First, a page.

To sweep or not to sweep?

#1

Unless a loved one is in my home and I need to get to them, I will not sweep my home. I’ll keep my tactical advantage covering the hall and not exposing myself to an intruder.

What are your thoughts about sweeping your home? (not this type of sweeping :broom:)

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Protecting your home
#2

I’ve cleared rooms in a combat zone, and unless my family was in danger I would not do it again. I’d play defense and get a good line of sight in a fatal funnel and wait, and call the police.

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#3

I was wondering what the veterans in the Community would say, @James!

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#4

I could be evil and say I’d leave the sweeping to the wife, but if anyone is going to be doing it I’d much rather take the chance of getting hit rather than her.

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#5

Clearing rooms in a combat zone/area for me is not the same as clearing your own home. 1) in a combat zone/area its simple enemy is the enemy, 2) rules of engagement applies at different instances. 3) you have entered somebody else’s place of residence and are not familiar with the layout. In your own home you have an advantage because 1) you as the homeowner know the layout. 2) you understand where your family is at. 3) rules of engagement becomes different as you know have innocent bystanders (family). When my family is not at home I do practice day and night with and without a flashlight using variety of methods. By no means will I ever apply a weapons mounted flashlight to my firearms (personal preference). As this allows you to point a loaded firearm at somebody that may not be a threat.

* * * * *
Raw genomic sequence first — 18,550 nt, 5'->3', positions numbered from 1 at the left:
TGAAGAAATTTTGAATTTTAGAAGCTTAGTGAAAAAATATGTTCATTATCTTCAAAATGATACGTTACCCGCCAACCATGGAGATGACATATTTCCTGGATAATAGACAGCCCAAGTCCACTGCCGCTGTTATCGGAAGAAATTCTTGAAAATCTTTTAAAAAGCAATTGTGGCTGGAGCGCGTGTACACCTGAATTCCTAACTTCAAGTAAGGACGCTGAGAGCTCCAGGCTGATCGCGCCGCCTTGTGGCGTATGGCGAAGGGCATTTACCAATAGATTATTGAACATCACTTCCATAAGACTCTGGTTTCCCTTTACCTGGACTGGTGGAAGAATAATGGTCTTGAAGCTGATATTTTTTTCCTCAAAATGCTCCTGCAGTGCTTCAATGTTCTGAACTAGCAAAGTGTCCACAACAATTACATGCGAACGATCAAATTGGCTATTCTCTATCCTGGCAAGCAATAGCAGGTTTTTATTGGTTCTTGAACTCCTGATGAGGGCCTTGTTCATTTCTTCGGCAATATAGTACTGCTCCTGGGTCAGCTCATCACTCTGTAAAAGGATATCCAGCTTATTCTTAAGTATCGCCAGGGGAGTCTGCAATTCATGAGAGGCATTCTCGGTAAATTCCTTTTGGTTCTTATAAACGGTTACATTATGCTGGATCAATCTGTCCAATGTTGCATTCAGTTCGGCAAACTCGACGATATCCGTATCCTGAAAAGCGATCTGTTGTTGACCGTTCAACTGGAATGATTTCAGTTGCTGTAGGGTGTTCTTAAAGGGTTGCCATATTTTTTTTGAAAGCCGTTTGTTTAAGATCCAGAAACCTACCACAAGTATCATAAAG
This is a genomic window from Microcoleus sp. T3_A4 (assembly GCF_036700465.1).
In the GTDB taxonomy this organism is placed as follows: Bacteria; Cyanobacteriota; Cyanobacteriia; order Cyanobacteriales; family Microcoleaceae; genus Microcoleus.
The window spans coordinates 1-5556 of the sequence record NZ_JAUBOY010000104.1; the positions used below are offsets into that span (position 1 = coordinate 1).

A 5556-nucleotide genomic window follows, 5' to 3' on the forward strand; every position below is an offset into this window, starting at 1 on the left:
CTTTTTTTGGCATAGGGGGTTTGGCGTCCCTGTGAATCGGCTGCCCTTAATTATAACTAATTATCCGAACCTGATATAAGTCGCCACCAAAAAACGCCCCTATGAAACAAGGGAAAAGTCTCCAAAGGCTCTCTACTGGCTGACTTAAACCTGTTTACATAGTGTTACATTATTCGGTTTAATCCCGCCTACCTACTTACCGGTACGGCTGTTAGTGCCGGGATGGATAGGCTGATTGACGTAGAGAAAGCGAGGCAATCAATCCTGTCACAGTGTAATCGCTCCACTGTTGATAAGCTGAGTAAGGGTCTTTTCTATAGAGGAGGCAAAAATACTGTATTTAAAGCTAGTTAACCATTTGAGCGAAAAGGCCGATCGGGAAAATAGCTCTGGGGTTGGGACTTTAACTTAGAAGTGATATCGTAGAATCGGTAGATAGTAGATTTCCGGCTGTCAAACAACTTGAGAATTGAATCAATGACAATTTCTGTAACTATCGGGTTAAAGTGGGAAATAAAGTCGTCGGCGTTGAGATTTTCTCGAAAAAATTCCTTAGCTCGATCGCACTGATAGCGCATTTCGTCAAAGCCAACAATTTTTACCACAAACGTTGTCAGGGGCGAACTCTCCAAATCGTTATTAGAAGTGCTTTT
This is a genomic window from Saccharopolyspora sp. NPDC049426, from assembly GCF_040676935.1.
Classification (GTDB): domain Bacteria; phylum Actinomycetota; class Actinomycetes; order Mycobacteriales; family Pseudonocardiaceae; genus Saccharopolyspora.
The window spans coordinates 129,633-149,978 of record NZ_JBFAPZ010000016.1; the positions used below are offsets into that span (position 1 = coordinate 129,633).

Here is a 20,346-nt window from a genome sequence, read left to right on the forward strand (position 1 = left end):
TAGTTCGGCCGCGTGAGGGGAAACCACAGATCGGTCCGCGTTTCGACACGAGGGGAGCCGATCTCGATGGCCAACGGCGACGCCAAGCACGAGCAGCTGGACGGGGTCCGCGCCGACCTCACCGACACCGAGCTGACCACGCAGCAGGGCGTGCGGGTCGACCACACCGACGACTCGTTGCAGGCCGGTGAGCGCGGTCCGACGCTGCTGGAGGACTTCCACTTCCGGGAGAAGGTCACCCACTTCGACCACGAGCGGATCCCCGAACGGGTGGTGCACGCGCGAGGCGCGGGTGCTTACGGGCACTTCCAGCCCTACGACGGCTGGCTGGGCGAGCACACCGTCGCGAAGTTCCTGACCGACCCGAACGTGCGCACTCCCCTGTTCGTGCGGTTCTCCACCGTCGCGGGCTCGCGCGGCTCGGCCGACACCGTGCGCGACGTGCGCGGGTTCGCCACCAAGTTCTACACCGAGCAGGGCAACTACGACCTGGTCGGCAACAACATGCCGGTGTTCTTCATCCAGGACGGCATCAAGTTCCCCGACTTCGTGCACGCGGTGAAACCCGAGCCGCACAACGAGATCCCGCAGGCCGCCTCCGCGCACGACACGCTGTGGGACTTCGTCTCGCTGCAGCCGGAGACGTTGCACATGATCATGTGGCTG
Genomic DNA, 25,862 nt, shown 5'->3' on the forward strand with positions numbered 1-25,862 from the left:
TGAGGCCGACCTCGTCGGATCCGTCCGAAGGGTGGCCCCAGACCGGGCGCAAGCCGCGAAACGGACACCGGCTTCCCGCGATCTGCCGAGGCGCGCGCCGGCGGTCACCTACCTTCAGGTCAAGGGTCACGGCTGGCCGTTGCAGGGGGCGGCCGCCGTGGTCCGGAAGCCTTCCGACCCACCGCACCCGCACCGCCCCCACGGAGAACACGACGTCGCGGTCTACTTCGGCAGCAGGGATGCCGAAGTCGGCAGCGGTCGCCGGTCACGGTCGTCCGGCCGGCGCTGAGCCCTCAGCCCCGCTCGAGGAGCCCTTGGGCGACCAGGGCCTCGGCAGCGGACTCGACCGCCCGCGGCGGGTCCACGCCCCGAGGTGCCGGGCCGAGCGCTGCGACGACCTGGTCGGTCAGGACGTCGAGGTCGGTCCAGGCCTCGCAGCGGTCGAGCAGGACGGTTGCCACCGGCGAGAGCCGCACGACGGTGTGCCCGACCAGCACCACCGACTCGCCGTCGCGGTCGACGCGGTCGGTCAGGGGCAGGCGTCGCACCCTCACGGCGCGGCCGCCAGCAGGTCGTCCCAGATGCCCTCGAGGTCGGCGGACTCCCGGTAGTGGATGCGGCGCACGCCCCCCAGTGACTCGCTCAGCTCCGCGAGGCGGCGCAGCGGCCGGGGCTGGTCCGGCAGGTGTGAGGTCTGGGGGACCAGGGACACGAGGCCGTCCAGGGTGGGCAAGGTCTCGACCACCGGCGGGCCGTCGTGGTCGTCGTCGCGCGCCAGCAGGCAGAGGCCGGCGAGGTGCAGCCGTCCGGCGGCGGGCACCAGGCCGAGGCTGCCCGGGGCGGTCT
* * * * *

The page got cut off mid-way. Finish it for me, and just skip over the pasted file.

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#6

I’m no vet but the way I see a home invasion situation is to take a defensive position unless the threat is on the move. These situations are static. I think we get into the conception that our targets are going to be stationary (at least in my experience).

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#7

Just enough to secure my wife and son, then take a defensive position. At that point, 2 of the 3 of us would be armed, and 911 on the phone.

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#8

As a firearms instructor and veteran, I instruct my students to avoid sweeping their homes, because doing so might put them into a shooting situation that they could have avoided - a fact that a prosecutor would pounce on. Get out, get safe, call the police, and stay out of jail.

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#9

Once the family is safe then it’s all defense. However to get from my bedroom to my kids I’m crossing the house so as mentioned before I’ve practiced clearing and finding my angles that a miss is not going towards the kids. Obviously the best option is having as many deterrents as possible to avoid someone making entry.

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#10

Nope, nope and nope. Unless I have to get to a loved one, I’m taking up a stationary position.